Given the noticeable 'hump' in the tire at the valve stem when dry mounting it on an old rim to pre-stretch, I'm thinking the simple shimming of the stem is the solution. In any case, I'd be reluctant to take a drill bit to a carbon rim.

Bert
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Old 01-30-12, 10:56 PM   #12
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FB,

Thanks for your input, but I'm pretty sure the tire is properly mounted.

Given the noticeable 'hump' in the tire at the valve stem when dry mounting it on an old rim to pre-stretch, I'm thinking the simple shimming of the stem is the solution. In any case, I'd be reluctant to take a drill bit to a carbon rim.

Bert
If you're confident the hop is purely because the valve isn't seating, or the construction of the tire, disregard my post. However if the tire width varies on one side of the valve or the other, then it may be unevenly seated. A change it tire width is the giveaway. If it is the tire, do whatever it takes to solve the problem. Then you need to decide if this is an isolated defect, or common to these tires, in which case you maybe should switch.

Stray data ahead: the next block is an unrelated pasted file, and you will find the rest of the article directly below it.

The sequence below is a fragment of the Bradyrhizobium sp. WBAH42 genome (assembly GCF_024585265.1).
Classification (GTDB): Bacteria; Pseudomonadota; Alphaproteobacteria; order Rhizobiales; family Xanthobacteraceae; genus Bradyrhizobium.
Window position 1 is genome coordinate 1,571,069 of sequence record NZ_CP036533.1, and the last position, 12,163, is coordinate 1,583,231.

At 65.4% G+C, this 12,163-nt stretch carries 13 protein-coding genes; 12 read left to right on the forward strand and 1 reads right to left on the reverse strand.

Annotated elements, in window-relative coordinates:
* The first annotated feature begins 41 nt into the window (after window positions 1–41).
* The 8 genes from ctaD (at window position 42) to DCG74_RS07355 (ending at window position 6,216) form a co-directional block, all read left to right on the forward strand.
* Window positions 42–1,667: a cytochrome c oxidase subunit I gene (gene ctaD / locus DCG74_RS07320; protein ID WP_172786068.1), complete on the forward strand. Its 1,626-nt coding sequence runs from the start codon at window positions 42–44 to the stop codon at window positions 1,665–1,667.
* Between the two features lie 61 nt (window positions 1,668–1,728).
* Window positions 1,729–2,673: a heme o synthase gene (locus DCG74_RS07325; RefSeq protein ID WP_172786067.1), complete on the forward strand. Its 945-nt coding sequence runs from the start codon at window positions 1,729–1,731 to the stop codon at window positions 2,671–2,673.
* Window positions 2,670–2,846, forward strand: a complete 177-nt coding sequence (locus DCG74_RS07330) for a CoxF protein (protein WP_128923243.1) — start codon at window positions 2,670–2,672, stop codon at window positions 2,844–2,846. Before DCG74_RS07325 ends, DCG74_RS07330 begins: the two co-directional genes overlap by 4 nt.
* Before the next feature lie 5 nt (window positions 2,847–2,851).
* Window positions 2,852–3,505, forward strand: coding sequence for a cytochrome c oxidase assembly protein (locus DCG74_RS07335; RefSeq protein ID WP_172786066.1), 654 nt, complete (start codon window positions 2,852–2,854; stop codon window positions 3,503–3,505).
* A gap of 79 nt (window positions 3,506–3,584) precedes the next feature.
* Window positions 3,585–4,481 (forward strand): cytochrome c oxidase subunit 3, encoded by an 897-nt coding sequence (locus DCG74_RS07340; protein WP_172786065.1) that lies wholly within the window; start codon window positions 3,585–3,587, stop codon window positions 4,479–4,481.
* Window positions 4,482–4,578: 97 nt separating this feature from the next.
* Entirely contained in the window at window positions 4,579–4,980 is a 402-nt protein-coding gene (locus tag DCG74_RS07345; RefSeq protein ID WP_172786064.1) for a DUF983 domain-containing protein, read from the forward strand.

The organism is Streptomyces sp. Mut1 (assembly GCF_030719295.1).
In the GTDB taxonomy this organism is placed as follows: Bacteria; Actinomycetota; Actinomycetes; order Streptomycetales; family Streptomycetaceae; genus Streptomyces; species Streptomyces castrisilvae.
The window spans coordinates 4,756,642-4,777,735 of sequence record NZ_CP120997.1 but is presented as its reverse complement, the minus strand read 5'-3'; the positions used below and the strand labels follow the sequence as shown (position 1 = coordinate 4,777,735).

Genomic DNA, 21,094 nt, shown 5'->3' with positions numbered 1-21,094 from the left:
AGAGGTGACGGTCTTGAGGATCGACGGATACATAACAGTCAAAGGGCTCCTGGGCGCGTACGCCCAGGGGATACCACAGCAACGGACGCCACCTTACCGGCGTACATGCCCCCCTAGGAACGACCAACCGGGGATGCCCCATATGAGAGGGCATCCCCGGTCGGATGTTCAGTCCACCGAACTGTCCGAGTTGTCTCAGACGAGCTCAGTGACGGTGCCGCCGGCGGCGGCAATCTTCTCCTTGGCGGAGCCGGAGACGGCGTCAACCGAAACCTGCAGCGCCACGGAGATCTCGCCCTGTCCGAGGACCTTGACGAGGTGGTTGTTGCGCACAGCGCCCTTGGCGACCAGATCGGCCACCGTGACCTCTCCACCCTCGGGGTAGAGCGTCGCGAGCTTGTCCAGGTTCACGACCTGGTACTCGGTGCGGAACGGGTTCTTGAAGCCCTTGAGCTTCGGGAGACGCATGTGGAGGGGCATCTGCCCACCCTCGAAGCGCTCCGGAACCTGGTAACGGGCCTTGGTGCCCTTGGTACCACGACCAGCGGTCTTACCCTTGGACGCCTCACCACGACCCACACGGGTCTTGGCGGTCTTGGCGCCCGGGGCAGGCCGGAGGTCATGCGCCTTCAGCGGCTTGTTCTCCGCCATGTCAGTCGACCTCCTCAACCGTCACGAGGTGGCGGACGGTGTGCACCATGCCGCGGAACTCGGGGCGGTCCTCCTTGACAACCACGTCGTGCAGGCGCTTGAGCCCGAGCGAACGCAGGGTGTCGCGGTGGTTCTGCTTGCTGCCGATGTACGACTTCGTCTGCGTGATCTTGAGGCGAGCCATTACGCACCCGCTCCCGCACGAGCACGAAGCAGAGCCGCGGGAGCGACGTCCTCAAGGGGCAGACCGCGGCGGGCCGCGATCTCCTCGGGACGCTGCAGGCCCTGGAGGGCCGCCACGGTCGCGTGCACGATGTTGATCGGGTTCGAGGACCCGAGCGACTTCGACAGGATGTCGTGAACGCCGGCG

I wouldn't drill a carbon rim either, even though modern rims hold valves so rigidly they mask what would otherwise be a giveaway of creep or bad seating.
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Old 01-30-12, 11:33 PM   #13
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FB,

Again thanks! I do tend to believe it's the construction of the tire since I see the same issue on both the front and rear rims. None the less, I will definitely check the tire width as suggested, just to be sure. Can't be too careful.

Bert
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Old 01-30-12, 11:38 PM   #14
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Pro teams use a piece of electrical tape over the valve hole to secure it to the rim.
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Old 01-30-12, 11:50 PM   #15
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Pro teams use a piece of electrical tape over the valve hole to secure it to the rim.
How do you hold a hole?????
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Old 01-31-12, 10:01 AM   #16
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How do you hold a hole?????
http://youtu.be/jNFum0P5pP0
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Old 01-31-12, 10:12 AM   #17
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Thanks, I needed that.